I'm walking into Target, trying to maintain my Zen and NOT rush around like a mad woman. I'm purposely walking a bit slower, just to overcompensate for the frenzied energy in the store. I do one of those half halts- like one of those rolling stops at a 4-way stop sign. I realize I can't get distracted by the cute umbrella. I continue onward, and notice a woman ahead of me, facing my direction. Her husband is pushing a red cart a little behind me. I'm still not sure if she was referring to me, but once he reaches her, she says,


Apparently he was 3 seconds past the time on her stop watch.
So much for Zen.

I became the mad woman that decided the quicker I could get out of the insanity, the better. I feel like I've been darting, dashing, and on the verge of a serious panic attack since that afternoon because the week before Christmas is much like the week before your wedding. Suddenly there is So Much To Do!

Take a minute for yourself. I promise I will since I'm still committed to simplifying Christmas. Ten minutes even. Clear your mind. Find a quiet spot without a TV or computer. Relax. Do something simple but special for yourself. I'm going to try out this new recipe I found called Righteously Rich Hot Cocoa. Chocolate restores Zen, right?

Tuesday, December 18, 2012

Christmas Spirits dampened by a Tragic Event

Hello Everyone! I hope all is well with you today! The Christmas season is upon us and it’s always a busy time of year. It’s my favorite holiday and my family and I make a big deal out of decorating the tree and putting all of our Christmas decorations up. My boys have a blast!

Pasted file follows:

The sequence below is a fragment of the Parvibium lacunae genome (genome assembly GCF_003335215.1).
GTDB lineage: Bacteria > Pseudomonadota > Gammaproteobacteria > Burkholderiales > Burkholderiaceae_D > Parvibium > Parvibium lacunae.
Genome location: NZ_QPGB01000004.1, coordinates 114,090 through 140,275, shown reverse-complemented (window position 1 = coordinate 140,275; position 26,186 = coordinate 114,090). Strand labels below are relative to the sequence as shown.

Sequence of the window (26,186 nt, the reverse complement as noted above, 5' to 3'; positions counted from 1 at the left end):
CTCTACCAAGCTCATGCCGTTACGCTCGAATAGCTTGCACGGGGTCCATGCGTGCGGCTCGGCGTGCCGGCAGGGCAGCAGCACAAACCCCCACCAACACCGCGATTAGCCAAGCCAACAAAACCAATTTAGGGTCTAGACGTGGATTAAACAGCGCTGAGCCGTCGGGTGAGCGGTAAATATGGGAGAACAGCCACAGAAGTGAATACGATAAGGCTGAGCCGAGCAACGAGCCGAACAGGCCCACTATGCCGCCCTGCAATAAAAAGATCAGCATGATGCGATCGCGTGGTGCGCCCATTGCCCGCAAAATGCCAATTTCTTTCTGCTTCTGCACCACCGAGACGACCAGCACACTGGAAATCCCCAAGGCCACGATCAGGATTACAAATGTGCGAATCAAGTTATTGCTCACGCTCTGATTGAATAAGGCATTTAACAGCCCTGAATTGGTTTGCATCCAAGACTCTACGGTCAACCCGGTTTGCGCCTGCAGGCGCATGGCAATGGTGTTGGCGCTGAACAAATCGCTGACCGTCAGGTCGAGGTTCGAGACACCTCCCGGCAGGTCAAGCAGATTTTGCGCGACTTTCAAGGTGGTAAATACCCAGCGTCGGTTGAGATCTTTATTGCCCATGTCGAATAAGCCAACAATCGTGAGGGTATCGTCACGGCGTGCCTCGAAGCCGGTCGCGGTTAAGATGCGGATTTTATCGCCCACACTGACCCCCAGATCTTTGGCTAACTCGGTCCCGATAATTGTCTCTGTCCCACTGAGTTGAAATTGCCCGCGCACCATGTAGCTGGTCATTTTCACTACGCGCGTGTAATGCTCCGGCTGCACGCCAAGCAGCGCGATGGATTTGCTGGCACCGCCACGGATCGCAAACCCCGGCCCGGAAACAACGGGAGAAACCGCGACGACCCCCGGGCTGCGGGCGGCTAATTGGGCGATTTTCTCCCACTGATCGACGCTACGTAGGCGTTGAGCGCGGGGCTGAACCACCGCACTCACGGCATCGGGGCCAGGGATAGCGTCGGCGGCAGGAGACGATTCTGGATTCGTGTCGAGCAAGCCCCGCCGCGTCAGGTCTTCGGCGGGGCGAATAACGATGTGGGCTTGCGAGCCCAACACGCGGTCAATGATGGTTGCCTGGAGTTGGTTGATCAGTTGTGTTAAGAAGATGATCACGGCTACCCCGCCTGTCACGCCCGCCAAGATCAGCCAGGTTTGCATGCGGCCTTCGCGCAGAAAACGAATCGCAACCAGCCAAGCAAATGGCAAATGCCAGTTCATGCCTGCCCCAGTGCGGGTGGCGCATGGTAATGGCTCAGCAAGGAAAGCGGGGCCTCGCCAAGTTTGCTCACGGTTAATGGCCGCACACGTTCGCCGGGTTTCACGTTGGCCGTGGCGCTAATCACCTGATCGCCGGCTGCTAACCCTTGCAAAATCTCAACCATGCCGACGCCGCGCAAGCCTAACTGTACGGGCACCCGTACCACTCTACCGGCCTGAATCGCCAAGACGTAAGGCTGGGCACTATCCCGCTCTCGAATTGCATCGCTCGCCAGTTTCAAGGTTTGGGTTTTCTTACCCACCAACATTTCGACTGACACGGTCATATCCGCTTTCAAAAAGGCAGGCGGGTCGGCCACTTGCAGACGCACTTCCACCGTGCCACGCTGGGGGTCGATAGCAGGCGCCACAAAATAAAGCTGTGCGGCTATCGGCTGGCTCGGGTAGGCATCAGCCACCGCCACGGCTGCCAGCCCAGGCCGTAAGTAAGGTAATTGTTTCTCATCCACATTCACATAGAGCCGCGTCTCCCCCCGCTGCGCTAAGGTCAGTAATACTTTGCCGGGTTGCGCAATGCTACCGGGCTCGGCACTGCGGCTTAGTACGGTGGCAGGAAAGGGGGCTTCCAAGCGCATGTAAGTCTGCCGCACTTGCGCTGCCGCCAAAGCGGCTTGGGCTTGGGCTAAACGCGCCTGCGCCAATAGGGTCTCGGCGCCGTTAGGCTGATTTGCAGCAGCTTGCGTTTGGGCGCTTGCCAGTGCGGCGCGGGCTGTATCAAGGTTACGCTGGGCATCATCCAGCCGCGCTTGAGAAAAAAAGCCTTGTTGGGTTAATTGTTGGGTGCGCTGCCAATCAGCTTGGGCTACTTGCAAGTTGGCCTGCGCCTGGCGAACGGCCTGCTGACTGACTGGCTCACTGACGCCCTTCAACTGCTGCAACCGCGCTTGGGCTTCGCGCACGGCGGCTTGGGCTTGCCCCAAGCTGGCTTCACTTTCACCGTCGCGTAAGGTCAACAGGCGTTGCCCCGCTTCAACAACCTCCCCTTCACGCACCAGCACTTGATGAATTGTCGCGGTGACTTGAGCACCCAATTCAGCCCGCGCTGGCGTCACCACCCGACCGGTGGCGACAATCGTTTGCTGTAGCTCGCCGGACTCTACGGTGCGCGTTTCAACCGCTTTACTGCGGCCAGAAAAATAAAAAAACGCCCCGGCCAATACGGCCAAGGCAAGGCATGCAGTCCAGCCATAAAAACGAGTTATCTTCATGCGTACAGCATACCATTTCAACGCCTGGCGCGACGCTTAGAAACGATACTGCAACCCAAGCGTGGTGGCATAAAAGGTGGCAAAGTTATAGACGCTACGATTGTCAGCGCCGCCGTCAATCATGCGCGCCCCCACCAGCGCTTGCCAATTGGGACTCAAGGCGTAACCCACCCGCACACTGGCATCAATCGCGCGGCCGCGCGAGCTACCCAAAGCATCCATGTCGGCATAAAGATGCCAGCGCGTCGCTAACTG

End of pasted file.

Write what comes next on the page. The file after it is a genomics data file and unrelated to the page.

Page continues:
This year we let them hang most of the ornaments on the tree. When we stepped back and admired their handiwork we noticed most of the ornaments were at the bottom of our tree! J Our little guys couldn’t reach the upper branches. We got a good chuckle out of that and left them exactly the way they were, because it was just too darn cute! J

The next thing on our list was their Christmas program. I love these precious events. My boys are in first and second grade, so this year they got to sing together.  It’s really something to see those bright shiny faces waving at you from the stage. They’re so proud of who they are and what they have accomplished so far.

Then a few weeks later I turn on the news and hear about Newtown Connecticut and my Christmas spirit is dampened by these tragic events. I sit and wonder how does a young boy go from a bright, enthusiastic youngster to an angry suicidal teenager? I worry could this happen to my kids? Why didn’t this young man’s mother see the signs? What are the signs? Would I even recognize them if I saw them?

I also worry about my boys in school. We received a letter from their school explaining the precautions that they were taking, but is it enough?

Like most parents I want my boys to have the best life they possibly can, but how can our society protect our children from these tragic events?

These questions haunt me and I hear a variety of answers. “We need more gun control.” “We need a better mental health system.” “We need better security in our schools.”

These are all possible solutions, but I wonder if we were able to recognize the warning signs of this type of behavior before a tragedy occurs…maybe we could nip the problem right in the bud. And yes I do see it as a problem…because this situation keeps reoccurring across our country.

So…how do we do that? Well…in my humble opinion it comes down to parental involvement and open communication with the teachers that see our kids every day.